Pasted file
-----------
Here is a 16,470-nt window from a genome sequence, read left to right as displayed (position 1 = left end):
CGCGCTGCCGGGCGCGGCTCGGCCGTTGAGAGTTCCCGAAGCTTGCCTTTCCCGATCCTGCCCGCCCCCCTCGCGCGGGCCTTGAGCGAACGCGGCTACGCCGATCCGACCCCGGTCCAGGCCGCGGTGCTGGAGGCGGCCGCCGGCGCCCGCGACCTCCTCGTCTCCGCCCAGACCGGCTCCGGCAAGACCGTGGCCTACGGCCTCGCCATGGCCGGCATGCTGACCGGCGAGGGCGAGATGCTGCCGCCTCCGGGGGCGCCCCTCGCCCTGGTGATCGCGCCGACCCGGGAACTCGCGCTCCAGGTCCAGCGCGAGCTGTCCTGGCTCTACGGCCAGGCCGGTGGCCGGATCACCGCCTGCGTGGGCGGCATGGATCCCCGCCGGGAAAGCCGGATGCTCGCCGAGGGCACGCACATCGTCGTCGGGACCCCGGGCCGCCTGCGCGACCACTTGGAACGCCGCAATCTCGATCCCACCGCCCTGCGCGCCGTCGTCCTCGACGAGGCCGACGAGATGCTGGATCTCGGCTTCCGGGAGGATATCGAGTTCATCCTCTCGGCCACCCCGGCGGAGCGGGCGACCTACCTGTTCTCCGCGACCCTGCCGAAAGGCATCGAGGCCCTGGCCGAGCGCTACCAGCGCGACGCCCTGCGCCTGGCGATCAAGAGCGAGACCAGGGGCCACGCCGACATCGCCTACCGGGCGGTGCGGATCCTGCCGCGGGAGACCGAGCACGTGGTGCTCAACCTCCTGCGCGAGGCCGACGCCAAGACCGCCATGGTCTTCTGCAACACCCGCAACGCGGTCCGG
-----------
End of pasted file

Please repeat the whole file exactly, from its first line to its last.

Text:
Here is a 16,470-nt window from a genome sequence, read left to right as displayed (position 1 = left end):
CGCGCTGCCGGGCGCGGCTCGGCCGTTGAGAGTTCCCGAAGCTTGCCTTTCCCGATCCTGCCCGCCCCCCTCGCGCGGGCCTTGAGCGAACGCGGCTACGCCGATCCGACCCCGGTCCAGGCCGCGGTGCTGGAGGCGGCCGCCGGCGCCCGCGACCTCCTCGTCTCCGCCCAGACCGGCTCCGGCAAGACCGTGGCCTACGGCCTCGCCATGGCCGGCATGCTGACCGGCGAGGGCGAGATGCTGCCGCCTCCGGGGGCGCCCCTCGCCCTGGTGATCGCGCCGACCCGGGAACTCGCGCTCCAGGTCCAGCGCGAGCTGTCCTGGCTCTACGGCCAGGCCGGTGGCCGGATCACCGCCTGCGTGGGCGGCATGGATCCCCGCCGGGAAAGCCGGATGCTCGCCGAGGGCACGCACATCGTCGTCGGGACCCCGGGCCGCCTGCGCGACCACTTGGAACGCCGCAATCTCGATCCCACCGCCCTGCGCGCCGTCGTCCTCGACGAGGCCGACGAGATGCTGGATCTCGGCTTCCGGGAGGATATCGAGTTCATCCTCTCGGCCACCCCGGCGGAGCGGGCGACCTACCTGTTCTCCGCGACCCTGCCGAAAGGCATCGAGGCCCTGGCCGAGCGCTACCAGCGCGACGCCCTGCGCCTGGCGATCAAGAGCGAGACCAGGGGCCACGCCGACATCGCCTACCGGGCGGTGCGGATCCTGCCGCGGGAGACCGAGCACGTGGTGCTCAACCTCCTGCGCGAGGCCGACGCCAAGACCGCCATGGTCTTCTGCAACACCCGCAACGCGGTCCGG